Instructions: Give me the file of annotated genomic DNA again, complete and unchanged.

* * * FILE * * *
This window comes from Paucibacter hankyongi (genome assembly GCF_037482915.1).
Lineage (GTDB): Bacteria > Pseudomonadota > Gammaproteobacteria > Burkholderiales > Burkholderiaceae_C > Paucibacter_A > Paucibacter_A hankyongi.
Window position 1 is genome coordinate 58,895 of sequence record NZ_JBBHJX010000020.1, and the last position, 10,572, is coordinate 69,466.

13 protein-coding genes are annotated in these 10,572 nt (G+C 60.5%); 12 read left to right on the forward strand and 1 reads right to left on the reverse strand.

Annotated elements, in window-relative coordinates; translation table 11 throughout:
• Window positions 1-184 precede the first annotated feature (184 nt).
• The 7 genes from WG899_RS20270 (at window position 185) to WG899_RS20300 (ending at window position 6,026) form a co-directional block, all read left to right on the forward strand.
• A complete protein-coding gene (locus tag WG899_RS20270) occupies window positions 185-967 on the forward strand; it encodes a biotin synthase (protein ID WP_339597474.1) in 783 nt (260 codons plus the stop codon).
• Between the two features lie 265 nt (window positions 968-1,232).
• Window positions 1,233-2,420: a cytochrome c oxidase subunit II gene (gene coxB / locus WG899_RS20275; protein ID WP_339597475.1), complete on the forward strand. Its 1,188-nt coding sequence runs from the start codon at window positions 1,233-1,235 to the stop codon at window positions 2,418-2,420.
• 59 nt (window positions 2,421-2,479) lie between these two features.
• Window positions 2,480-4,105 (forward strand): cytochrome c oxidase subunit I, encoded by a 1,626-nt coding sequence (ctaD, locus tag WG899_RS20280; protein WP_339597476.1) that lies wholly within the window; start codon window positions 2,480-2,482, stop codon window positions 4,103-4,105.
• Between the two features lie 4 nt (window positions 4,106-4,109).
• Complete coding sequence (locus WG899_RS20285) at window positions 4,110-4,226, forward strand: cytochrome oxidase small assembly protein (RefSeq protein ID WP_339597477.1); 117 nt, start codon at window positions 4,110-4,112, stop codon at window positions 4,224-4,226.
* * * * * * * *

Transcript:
This window comes from Paucibacter hankyongi (genome assembly GCF_037482915.1).
Lineage (GTDB): Bacteria > Pseudomonadota > Gammaproteobacteria > Burkholderiales > Burkholderiaceae_C > Paucibacter_A > Paucibacter_A hankyongi.
Window position 1 is genome coordinate 58,895 of sequence record NZ_JBBHJX010000020.1, and the last position, 10,572, is coordinate 69,466.

13 protein-coding genes are annotated in these 10,572 nt (G+C 60.5%); 12 read left to right on the forward strand and 1 reads right to left on the reverse strand.

Annotated elements, in window-relative coordinates; translation table 11 throughout:
• Window positions 1-184 precede the first annotated feature (184 nt).
• The 7 genes from WG899_RS20270 (at window position 185) to WG899_RS20300 (ending at window position 6,026) form a co-directional block, all read left to right on the forward strand.
• A complete protein-coding gene (locus tag WG899_RS20270) occupies window positions 185-967 on the forward strand; it encodes a biotin synthase (protein ID WP_339597474.1) in 783 nt (260 codons plus the stop codon).
• Between the two features lie 265 nt (window positions 968-1,232).
• Window positions 1,233-2,420: a cytochrome c oxidase subunit II gene (gene coxB / locus WG899_RS20275; protein ID WP_339597475.1), complete on the forward strand. Its 1,188-nt coding sequence runs from the start codon at window positions 1,233-1,235 to the stop codon at window positions 2,418-2,420.
• 59 nt (window positions 2,421-2,479) lie between these two features.
• Window positions 2,480-4,105 (forward strand): cytochrome c oxidase subunit I, encoded by a 1,626-nt coding sequence (ctaD, locus tag WG899_RS20280; protein WP_339597476.1) that lies wholly within the window; start codon window positions 2,480-2,482, stop codon window positions 4,103-4,105.
• Between the two features lie 4 nt (window positions 4,106-4,109).
• Complete coding sequence (locus WG899_RS20285) at window positions 4,110-4,226, forward strand: cytochrome oxidase small assembly protein (RefSeq protein ID WP_339597477.1); 117 nt, start codon at window positions 4,110-4,112, stop codon at window positions 4,224-4,226.